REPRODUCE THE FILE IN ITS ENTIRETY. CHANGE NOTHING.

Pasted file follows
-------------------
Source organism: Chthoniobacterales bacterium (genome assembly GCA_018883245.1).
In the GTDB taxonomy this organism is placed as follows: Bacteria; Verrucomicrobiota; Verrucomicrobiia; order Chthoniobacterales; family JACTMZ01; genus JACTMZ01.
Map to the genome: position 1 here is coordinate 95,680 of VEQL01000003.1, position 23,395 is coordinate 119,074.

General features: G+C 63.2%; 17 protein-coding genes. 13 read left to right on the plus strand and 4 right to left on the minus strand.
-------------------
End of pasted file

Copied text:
Source organism: Chthoniobacterales bacterium (genome assembly GCA_018883245.1).
In the GTDB taxonomy this organism is placed as follows: Bacteria; Verrucomicrobiota; Verrucomicrobiia; order Chthoniobacterales; family JACTMZ01; genus JACTMZ01.
Map to the genome: position 1 here is coordinate 95,680 of VEQL01000003.1, position 23,395 is coordinate 119,074.

General features: G+C 63.2%; 17 protein-coding genes. 13 read left to right on the plus strand and 4 right to left on the minus strand.